Sen. Daniel Thatcher, R-West Valley City, is the sponsor of two bills aimed at creating the hotline, which he said would use licensed clinical social workers at the University of Utah’s University Neuropsychiatric Institute Crisis Services.
Thatcher said the organization had offered its services, and he envisioned a centralized nerve center that could deal with suicide prevention, school violence issues and bullying.
“It will allow children to anonymously inform on themselves or anyone else,” Thatcher said.
The idea resonates with Dr. Greg Hudnall, the state crisis team coordinator at Hope4Utah.
“When you come up with a three-digit line for kids in schools, I like that it’s a broad approach for kids that are being bullied, they see another student with a weapon or they’re concerned about a friend who may be suicidal — I think it’s really positive,” Hudnall said.
Hudnall said the three-digit safety hotline concept has worked in other states, including neighboring Colorado.
“While it started out slow, it eventually built up so that it is being used,” Hudnall said.
Thatcher said there would likely be a $0.02 surcharge associated with 311 calls and he said ideally the program would be financially supported by municipalities and school districts so it could eventually be expanded.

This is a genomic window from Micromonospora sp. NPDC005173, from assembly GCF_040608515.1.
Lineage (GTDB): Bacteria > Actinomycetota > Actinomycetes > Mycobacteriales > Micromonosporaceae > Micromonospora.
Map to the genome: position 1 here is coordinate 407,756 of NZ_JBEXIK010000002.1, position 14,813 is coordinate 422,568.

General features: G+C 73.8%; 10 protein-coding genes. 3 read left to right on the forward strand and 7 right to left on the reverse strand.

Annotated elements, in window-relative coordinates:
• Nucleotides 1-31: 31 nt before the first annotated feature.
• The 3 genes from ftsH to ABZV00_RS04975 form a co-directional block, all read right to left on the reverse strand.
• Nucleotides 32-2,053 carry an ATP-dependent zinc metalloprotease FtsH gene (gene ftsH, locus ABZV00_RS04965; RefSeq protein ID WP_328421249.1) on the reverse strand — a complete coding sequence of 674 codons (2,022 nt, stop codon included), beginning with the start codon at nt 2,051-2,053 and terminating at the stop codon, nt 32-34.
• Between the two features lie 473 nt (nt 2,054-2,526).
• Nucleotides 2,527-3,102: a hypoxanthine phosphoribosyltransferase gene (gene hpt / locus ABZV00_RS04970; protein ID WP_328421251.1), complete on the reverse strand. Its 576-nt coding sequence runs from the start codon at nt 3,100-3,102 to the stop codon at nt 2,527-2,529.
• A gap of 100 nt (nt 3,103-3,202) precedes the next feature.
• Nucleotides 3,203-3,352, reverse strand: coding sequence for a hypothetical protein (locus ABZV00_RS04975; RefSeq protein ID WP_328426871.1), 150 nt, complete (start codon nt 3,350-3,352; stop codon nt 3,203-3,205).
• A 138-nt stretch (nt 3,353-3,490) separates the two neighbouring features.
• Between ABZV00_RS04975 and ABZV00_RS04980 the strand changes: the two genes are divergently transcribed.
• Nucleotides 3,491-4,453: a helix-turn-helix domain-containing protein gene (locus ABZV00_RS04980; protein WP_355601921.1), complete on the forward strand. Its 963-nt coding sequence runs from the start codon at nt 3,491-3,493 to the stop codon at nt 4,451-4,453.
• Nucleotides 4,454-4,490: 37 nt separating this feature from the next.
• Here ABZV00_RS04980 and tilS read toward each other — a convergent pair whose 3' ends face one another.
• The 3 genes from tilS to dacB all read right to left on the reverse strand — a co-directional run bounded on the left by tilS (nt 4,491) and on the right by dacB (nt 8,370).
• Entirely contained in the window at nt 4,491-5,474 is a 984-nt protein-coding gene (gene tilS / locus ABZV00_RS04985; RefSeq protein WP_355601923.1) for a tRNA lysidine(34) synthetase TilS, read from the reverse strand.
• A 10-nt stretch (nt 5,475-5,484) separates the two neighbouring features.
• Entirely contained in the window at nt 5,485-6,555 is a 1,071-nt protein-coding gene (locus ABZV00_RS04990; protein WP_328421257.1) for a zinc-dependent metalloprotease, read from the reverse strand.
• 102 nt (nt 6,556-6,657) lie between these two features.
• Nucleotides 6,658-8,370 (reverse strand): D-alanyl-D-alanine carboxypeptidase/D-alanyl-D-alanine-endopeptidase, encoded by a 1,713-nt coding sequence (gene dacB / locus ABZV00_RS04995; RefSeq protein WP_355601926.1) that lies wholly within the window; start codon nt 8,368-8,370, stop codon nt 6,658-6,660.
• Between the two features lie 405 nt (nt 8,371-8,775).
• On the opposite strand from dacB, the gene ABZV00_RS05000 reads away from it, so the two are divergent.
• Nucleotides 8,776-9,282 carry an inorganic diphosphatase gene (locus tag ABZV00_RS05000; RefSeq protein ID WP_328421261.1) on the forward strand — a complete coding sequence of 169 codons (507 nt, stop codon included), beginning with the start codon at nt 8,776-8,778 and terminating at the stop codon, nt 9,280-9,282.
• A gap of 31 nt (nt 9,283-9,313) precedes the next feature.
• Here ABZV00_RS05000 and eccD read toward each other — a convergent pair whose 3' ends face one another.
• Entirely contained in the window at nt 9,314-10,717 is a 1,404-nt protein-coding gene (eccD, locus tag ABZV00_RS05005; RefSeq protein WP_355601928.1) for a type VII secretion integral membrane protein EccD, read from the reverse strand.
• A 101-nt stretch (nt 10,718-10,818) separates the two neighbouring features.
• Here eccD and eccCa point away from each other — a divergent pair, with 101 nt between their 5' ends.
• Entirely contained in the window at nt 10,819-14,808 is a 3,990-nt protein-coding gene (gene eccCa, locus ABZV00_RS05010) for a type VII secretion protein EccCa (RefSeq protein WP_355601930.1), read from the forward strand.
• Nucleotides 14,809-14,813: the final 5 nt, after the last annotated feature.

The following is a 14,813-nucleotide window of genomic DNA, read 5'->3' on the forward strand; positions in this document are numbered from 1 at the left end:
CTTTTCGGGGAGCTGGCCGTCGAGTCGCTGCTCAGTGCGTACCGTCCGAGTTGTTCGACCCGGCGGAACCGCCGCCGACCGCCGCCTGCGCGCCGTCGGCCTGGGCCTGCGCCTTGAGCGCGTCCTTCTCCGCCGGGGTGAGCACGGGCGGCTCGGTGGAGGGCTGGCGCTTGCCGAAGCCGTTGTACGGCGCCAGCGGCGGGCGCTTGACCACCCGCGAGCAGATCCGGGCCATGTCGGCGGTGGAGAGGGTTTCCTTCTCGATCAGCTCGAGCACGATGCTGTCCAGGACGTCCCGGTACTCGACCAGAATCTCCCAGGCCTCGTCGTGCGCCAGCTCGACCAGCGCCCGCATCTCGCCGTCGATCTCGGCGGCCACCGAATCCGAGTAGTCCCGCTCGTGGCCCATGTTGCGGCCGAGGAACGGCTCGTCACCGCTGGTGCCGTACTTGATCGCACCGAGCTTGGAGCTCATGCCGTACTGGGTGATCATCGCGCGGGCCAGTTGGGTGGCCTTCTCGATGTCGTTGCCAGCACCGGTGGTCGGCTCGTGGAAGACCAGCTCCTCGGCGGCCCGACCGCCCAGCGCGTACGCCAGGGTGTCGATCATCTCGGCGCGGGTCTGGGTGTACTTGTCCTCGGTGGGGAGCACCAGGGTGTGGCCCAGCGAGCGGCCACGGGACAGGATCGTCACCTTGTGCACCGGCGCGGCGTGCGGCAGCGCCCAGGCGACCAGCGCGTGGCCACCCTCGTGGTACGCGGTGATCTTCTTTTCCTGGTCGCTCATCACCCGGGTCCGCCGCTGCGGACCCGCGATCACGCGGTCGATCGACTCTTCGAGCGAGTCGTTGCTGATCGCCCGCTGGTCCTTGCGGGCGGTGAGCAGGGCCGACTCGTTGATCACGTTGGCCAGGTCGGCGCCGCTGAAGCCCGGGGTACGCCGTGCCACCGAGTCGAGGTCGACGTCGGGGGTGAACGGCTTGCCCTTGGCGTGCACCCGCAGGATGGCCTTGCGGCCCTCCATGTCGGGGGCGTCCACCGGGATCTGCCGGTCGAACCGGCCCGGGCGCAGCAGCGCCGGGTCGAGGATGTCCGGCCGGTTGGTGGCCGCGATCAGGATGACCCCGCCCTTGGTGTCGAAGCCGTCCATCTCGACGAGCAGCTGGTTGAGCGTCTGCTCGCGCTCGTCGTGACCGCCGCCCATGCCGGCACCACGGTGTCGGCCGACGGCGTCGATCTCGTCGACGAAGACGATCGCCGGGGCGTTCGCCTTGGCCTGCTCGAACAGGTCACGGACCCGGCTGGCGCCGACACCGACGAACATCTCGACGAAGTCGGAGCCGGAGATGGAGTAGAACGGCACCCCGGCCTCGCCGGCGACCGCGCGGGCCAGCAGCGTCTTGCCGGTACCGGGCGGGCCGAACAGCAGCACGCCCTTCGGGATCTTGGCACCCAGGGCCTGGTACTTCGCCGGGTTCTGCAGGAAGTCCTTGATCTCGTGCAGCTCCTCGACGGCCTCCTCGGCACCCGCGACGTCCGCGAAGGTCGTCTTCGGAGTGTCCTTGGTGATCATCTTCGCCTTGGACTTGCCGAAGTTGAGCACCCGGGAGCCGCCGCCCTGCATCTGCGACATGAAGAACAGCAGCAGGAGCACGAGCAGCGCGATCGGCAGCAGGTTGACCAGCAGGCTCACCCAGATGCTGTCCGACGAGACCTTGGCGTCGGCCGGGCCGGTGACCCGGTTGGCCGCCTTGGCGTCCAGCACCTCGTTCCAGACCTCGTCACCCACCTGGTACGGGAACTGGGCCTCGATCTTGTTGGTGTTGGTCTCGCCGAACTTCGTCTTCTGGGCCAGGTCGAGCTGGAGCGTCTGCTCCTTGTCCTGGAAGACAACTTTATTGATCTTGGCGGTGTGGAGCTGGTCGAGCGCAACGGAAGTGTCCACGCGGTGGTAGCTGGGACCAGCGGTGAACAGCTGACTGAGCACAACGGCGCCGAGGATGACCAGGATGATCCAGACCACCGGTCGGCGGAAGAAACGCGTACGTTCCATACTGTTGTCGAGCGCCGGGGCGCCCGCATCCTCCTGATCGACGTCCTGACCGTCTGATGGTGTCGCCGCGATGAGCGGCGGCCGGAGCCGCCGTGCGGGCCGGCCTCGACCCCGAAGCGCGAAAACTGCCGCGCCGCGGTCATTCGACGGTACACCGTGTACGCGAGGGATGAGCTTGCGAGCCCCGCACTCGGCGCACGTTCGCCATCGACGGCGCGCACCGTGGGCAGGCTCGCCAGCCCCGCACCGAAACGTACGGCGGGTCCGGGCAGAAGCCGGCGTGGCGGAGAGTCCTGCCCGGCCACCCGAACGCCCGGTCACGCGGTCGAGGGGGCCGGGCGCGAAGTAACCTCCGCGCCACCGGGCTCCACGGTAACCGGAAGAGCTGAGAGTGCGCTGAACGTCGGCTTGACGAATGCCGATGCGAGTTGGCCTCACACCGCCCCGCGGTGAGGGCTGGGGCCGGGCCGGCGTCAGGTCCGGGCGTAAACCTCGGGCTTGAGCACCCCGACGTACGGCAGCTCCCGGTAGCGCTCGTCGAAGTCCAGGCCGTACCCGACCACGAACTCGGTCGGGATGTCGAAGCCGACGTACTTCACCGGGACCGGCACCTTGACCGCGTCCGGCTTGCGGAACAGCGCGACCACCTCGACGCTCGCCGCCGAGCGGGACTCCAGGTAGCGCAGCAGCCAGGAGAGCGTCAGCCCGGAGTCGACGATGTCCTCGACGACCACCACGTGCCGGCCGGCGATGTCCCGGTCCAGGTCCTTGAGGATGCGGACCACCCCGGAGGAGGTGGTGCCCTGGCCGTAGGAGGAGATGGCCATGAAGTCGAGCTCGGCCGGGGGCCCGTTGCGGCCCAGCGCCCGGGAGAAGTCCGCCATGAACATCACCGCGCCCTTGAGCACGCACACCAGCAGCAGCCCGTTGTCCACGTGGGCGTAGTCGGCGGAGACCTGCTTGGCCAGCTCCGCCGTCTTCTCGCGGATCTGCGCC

There is one significant obstacle. Provo City is currently using the 311 number as a service line to field residents’ questions and provide information.
“We have spent a lot of resources getting this established,” Deputy Mayor Corey Norman said.
Norman said city officials had met with Thatcher and had expressed their objections to giving up the number, though he said city leaders were obviously not opposed to creating a statewide school safety hotline.
“Give us some empirical evidence that this will support your objectives,” Norman asked Thatcher.
Norman said officials would like to see that evidence and would like the city to be compensated in order to rebrand the hotline.
Absent the evidence, Norman questioned why Thatcher would “remove a successful tool” from Provo City. He suggested assuming the 211 number, which is currently operated by the United Way.
“For us, it’s working really, really well,” Norman said.
Thatcher said he was motivated to establish a statewide hotline in part because of a high school friend he lost to suicide.
“I still think about him,” Thatcher said. “I still wonder if there was something I missed or something I could have done. Obviously this is a deeply personal issue to me.
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